Welcome to day 3 of Pseudostoops’ charitable giving extravaganza 2008!

By now, most of you know the concept: I feature a different organization every day, to which I guarantee a minimum donation of $25. Then, I add 50 cents to my donation for each and every comment I receive on that post. If this is your first time here, be sure to check out Monday and Tuesday‘s deserving organizations!

I’m still taking suggestions for charities you’d like to recommend for Friday, when I’ll be giving a $50 donation to a charity that’s selected by popular vote- so if you’re so inclined, make a suggestion in the comments! Or you can just say “comment” or “add my 50 cents” or “dude, Pseudo, you’ve got something stuck in your teeth.”

Today’s featured organization is The Night Ministry.

The Night Ministry is a non-denominational organization providing a variety of services to people living in poverty, particularly homeless youth and adults. They have, among other things, a traveling health bus that gives free medical care on a regular schedule to homeless folks in several Chicago neighborhoods. They provide meals and counseling and a consistent, friendly face for youth living on the streets, and help them get off the streets. They recently were instrumental in helping a very good friend figure out how to get help for some kids she knew who had become homeless. They rule.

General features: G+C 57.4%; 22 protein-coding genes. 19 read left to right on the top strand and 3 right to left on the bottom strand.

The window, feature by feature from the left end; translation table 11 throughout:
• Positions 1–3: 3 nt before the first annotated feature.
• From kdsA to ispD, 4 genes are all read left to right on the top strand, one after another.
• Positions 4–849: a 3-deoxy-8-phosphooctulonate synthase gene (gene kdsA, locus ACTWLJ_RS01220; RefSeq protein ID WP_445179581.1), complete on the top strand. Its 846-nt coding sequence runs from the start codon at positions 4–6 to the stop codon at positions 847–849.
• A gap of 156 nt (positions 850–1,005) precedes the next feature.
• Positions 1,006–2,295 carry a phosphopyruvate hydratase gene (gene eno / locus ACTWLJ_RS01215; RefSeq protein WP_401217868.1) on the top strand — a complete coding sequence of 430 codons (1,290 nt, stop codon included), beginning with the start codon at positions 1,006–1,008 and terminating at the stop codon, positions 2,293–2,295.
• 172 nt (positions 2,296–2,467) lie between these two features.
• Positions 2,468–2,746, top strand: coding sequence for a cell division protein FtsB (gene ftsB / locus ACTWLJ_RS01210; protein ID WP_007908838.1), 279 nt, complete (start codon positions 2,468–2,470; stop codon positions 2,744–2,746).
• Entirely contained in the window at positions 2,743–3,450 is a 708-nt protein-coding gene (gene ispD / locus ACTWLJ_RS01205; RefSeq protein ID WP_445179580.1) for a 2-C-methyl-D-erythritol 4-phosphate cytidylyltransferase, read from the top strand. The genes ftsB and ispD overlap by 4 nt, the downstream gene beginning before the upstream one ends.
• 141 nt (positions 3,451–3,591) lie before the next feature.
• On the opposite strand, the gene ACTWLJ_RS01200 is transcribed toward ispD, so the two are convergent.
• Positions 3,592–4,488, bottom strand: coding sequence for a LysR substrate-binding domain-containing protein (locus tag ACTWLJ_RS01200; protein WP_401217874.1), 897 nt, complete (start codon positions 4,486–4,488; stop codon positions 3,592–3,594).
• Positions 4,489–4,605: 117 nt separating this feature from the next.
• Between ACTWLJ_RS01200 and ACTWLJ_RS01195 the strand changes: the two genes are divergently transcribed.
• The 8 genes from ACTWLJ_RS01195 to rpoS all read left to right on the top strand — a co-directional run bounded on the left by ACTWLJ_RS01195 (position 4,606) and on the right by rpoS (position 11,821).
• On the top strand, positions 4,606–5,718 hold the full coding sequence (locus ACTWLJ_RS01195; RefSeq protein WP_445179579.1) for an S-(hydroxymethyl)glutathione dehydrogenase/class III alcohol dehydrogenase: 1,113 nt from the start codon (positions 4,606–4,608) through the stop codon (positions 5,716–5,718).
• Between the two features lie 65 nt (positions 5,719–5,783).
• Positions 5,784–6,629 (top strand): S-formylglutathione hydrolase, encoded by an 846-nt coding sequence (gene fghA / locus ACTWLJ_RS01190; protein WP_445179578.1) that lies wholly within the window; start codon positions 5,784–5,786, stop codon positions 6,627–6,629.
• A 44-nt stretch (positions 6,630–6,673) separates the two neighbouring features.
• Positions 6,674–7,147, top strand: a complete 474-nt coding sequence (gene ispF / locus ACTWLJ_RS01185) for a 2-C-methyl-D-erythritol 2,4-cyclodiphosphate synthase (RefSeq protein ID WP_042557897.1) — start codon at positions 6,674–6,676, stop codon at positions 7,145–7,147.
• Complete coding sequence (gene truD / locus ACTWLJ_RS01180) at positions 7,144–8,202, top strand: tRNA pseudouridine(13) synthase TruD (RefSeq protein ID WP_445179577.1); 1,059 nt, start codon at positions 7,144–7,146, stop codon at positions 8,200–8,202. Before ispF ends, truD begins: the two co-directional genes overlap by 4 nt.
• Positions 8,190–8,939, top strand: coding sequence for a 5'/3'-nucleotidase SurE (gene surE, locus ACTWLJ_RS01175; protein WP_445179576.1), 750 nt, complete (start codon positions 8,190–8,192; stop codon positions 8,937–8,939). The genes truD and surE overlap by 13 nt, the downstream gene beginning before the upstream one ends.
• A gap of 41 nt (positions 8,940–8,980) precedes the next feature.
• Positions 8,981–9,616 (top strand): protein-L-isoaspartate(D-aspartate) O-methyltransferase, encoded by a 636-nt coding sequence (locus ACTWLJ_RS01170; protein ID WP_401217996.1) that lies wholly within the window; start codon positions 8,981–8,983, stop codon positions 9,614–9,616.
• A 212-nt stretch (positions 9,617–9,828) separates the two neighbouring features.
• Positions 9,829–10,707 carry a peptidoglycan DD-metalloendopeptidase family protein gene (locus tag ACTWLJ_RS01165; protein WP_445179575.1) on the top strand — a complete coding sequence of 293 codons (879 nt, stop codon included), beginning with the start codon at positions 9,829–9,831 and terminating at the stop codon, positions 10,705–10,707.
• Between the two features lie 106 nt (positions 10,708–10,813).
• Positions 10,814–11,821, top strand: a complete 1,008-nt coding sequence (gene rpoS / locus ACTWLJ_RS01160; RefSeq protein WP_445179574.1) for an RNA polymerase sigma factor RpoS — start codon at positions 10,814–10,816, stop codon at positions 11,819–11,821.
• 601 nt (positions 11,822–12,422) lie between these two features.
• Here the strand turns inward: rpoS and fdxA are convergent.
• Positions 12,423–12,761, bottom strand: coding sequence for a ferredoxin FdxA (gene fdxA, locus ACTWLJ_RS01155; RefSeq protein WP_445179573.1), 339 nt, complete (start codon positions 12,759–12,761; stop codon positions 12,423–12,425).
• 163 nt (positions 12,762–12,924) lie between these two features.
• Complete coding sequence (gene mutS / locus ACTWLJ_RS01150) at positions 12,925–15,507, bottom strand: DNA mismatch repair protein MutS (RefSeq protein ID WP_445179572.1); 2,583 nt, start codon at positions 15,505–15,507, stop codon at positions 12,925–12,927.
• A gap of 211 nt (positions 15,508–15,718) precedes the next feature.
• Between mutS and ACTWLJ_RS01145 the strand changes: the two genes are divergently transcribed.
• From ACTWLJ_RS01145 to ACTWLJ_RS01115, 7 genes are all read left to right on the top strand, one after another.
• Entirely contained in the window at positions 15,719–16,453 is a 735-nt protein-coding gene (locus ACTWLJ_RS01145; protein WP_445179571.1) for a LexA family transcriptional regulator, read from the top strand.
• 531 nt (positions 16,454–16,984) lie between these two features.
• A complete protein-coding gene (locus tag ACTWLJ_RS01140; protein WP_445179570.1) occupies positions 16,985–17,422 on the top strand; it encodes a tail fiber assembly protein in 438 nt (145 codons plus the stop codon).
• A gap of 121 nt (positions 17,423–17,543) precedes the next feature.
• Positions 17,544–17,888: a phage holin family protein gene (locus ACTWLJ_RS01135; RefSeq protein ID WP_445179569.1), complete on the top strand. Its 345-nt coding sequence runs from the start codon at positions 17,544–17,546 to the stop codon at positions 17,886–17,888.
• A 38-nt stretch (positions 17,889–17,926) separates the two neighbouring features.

In their words:

The Night Ministry serves a wide range of individuals who share circumstances of poverty and the inability to afford and access essential services. No matter their age, mainstream society often ignores or casts aside those we serve. The more isolated a person is, the less likely they are to access services.

Among those we serve are:
– homeless and runaway youth
– homeless adults
– working poor adults
– uninsured and underinsured individuals seeking medical assistance
– individuals who lack access to or distrust of traditional systems of healthcare
– children living in public housing who need a place to gather in safety
– individuals struggling with substance abuse and mental illness
– the chronically lonely
– others who have “fallen through the cracks” of our social service system.

So, help ’em out! Start commenting! And, as always, thanks.

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